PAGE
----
Darren removed his helm and tossed it aside, exhausted.

Acrid black smoke filled the sky, blocking out the midday sun. Gouts of flame scorched the gore-spattered ground. Lurking amidst the smoke, the sickly sweet stench of death crackled off of festering flesh. The carrion crows had long since abandoned the feast, fleeing from the larger predator that loomed. Darren stood alone, a sole survivor amid the carnage. His shield was dented, his mail rent in several places, and his face throbbed in response to the deep gouge on his left cheek. Warm blood trickled down his chin, dripping to the ground in a slow, rhythmic pattern that belied his racing pulse.

Darren made his way through the wreckage with labored strides. A lean boy of sixteen years, he was hard-pressed to bear the weight of his armor. The path was soft and slick from the trample of frantic feet and splashes of wine-red blood; it was all Darren could do not to fall. On his left, the roof of what used to be the trading post gave way to the flames, caving in with a sudden crash. Darren continued his slow progress, surveying the burning remnants that signified where the town once stood.

A few paces ahead he encountered one of the town’s oxen. The animal bore a sickening gash on its left side, and its hind legs were crumpled. It lay in a pool of its own blood, swarmed by flies that flitted in and out of the deep wound. Further along lay the blacksmith, reduced to a charred skeleton. His wife and two daughters were sprawled around him, bearing similar burns. Darren fell to his knees and retched. He tasted metal as the bile stung his chapped lips. The dead were all around him. Burning, rotting corpses.

The wind began to rock the trees as Darren wiped his mouth with the back of his leather bracer. Swirling smoke and a keening whistle high above signaled that the wait had ended. It’s back. Darren gripped his shield tighter, though he knew it was useless. He stumbled past the edge of the burning town, into the field beyond that had become a graveyard. The boy ran for less than a minute—which seemed like an eternity—before he stopped. The reprieve was over. Why did it come back? he wondered. There would be no stopping it. No defense.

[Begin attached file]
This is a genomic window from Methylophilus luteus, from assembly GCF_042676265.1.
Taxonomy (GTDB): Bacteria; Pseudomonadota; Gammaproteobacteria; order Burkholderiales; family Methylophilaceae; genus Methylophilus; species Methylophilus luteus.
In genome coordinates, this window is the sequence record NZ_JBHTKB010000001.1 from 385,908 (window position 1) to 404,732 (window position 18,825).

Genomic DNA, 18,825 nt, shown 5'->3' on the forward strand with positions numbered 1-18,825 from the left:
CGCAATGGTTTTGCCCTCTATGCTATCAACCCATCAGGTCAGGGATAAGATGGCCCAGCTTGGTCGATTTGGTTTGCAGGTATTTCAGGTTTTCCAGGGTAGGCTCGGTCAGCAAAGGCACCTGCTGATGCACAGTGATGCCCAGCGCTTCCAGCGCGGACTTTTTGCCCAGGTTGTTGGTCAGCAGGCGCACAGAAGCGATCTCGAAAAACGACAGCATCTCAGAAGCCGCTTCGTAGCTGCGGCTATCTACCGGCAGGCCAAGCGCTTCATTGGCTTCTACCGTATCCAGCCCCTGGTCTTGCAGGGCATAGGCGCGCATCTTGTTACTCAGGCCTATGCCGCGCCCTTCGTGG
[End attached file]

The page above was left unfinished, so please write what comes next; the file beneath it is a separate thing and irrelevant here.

Surging through the clouds the dread shadow returned, wheeling back over the wreckage in Darren’s direction. Its iridescent scales gleamed black and red as it approached, reflecting the surrounding flames. With one last pass, the dragon’s flames consumed the town, spewing forth as if from hell itself. Any small part of the place that had survived was now gone. Devoured.

The behemoth looped back around, stopping in front of the boy. Lingering in the air, it flapped its massive, leathery wings to hover just above the field. Darren lost his footing on the second flap, bowled over by the staggering gust of hot air. He lay there motionless, frozen by a sublime terror. With one last resounding beating of its wings, the beast landed, shaking earth and sky. Only twenty paces away, Darren was blasted by each hot breath that escaped the monster’s nostrils. The dragon considered the boy for a brief moment . . . then it unhinged its maw towards the sky, issuing a bone-piercing shriek and spurt of red-blue fire. The beast extended its neck towards Darren until its smoking snout was mere feet from the boy’s face.

Darren could not move, could not scream. He couldn’t breathe. All he could do was watch. So many teeth, he thought. Many more than the last.

The dragon danced its thick, muscular tongue along a row of incisors, each longer than Darren’s arm. It longed to taste the flames it had just spewed. Anticipated the blood that it was about to sample.

Darren had never seen one quite so big. Or so majestic. There was an undeniable beauty about the creature, despite its dreadful grin and bloodstained claws. The dragon was the size of a small castle, and he guessed it to be over a thousand years old. Darren stared into one of its eyes, lost in the sinister gleam that resided there. He saw death.

Mind racing, Darren tried to scramble backwards. Father, he pleaded in his head. “Father!” this time aloud. And then again. The dragon shrieked his discontent, silencing the boy’s screams. Darren swallowed hard, tears streaming from his eyes, blood seeping down the side of his face. He had just begun to wonder how many other towns the creature had sacked when the flames hit him. Unrelenting heat racked Darren’s body, his skin blistering and popping. The blinding pain rendered the boy incapable of watching as the dragon snapped forward, jaws wide. And swallowed him whole.

36

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Samantha Henry

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